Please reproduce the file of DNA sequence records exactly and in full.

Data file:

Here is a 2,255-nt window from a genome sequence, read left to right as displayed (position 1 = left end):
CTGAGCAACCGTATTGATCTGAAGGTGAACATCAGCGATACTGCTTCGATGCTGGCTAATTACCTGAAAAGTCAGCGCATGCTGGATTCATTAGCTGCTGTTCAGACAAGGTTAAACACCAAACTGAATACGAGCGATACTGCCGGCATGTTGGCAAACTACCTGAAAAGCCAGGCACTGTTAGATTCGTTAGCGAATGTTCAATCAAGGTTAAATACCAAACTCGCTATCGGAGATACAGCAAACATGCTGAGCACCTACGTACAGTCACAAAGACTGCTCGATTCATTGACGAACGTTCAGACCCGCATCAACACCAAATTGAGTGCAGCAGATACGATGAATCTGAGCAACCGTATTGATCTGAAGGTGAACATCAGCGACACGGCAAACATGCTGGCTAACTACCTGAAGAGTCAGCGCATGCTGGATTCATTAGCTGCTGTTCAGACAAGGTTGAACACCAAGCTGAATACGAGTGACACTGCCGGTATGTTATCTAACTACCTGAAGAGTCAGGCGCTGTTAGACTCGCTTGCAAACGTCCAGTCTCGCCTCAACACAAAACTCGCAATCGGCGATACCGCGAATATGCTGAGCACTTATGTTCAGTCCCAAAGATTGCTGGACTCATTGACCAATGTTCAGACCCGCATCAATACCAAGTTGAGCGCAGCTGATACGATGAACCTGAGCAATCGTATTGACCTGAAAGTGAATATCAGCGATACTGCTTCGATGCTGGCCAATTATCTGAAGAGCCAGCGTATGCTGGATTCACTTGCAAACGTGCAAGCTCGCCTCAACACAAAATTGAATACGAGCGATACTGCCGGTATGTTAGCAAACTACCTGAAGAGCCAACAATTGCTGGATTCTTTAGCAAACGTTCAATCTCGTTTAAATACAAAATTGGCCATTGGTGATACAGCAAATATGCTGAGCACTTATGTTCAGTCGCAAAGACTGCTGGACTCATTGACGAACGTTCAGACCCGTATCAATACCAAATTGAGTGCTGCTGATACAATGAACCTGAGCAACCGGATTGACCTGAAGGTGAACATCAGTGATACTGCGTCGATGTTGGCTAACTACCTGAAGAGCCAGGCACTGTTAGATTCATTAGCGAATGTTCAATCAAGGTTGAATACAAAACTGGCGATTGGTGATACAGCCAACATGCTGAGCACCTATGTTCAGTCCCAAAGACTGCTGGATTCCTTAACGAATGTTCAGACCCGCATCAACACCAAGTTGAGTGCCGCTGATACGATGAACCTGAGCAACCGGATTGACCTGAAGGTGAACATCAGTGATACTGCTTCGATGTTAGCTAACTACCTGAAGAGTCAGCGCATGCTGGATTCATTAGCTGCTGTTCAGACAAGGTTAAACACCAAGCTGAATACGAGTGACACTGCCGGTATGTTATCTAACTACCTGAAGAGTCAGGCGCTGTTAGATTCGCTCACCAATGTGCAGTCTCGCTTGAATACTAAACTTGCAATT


Here is a 2,255-nt window from a genome sequence, read left to right as displayed (position 1 = left end):
CTGAGCAACCGTATTGATCTGAAGGTGAACATCAGCGATACTGCTTCGATGCTGGCTAATTACCTGAAAAGTCAGCGCATGCTGGATTCATTAGCTGCTGTTCAGACAAGGTTAAACACCAAACTGAATACGAGCGATACTGCCGGCATGTTGGCAAACTACCTGAAAAGCCAGGCACTGTTAGATTCGTTAGCGAATGTTCAATCAAGGTTAAATACCAAACTCGCTATCGGAGATACAGCAAACATGCTGAGCACCTACGTACAGTCACAAAGACTGCTCGATTCATTGACGAACGTTCAGACCCGCATCAACACCAAATTGAGTGCAGCAGATACGATGAATCTGAGCAACCGTATTGATCTGAAGGTGAACATCAGCGACACGGCAAACATGCTGGCTAACTACCTGAAGAGTCAGCGCATGCTGGATTCATTAGCTGCTGTTCAGACAAGGTTGAACACCAAGCTGAATACGAGTGACACTGCCGGTATGTTATCTAACTACCTGAAGAGTCAGGCGCTGTTAGACTCGCTTGCAAACGTCCAGTCTCGCCTCAACACAAAACTCGCAATCGGCGATACCGCGAATATGCTGAGCACTTATGTTCAGTCCCAAAGATTGCTGGACTCATTGACCAATGTTCAGACCCGCATCAATACCAAGTTGAGCGCAGCTGATACGATGAACCTGAGCAATCGTATTGACCTGAAAGTGAATATCAGCGATACTGCTTCGATGCTGGCCAATTATCTGAAGAGCCAGCGTATGCTGGATTCACTTGCAAACGTGCAAGCTCGCCTCAACACAAAATTGAATACGAGCGATACTGCCGGTATGTTAGCAAACTACCTGAAGAGCCAACAATTGCTGGATTCTTTAGCAAACGTTCAATCTCGTTTAAATACAAAATTGGCCATTGGTGATACAGCAAATATGCTGAGCACTTATGTTCAGTCGCAAAGACTGCTGGACTCATTGACGAACGTTCAGACCCGTATCAATACCAAATTGAGTGCTGCTGATACAATGAACCTGAGCAACCGGATTGACCTGAAGGTGAACATCAGTGATACTGCGTCGATGTTGGCTAACTACCTGAAGAGCCAGGCACTGTTAGATTCATTAGCGAATGTTCAATCAAGGTTGAATACAAAACTGGCGATTGGTGATACAGCCAACATGCTGAGCACCTATGTTCAGTCCCAAAGACTGCTGGATTCCTTAACGAATGTTCAGACCCGCATCAACACCAAGTTGAGTGCCGCTGATACGATGAACCTGAGCAACCGGATTGACCTGAAGGTGAACATCAGTGATACTGCTTCGATGTTAGCTAACTACCTGAAGAGTCAGCGCATGCTGGATTCATTAGCTGCTGTTCAGACAAGGTTAAACACCAAGCTGAATACGAGTGACACTGCCGGTATGTTATCTAACTACCTGAAGAGTCAGGCGCTGTTAGATTCGCTCACCAATGTGCAGTCTCGCTTGAATACTAAACTTGCAATT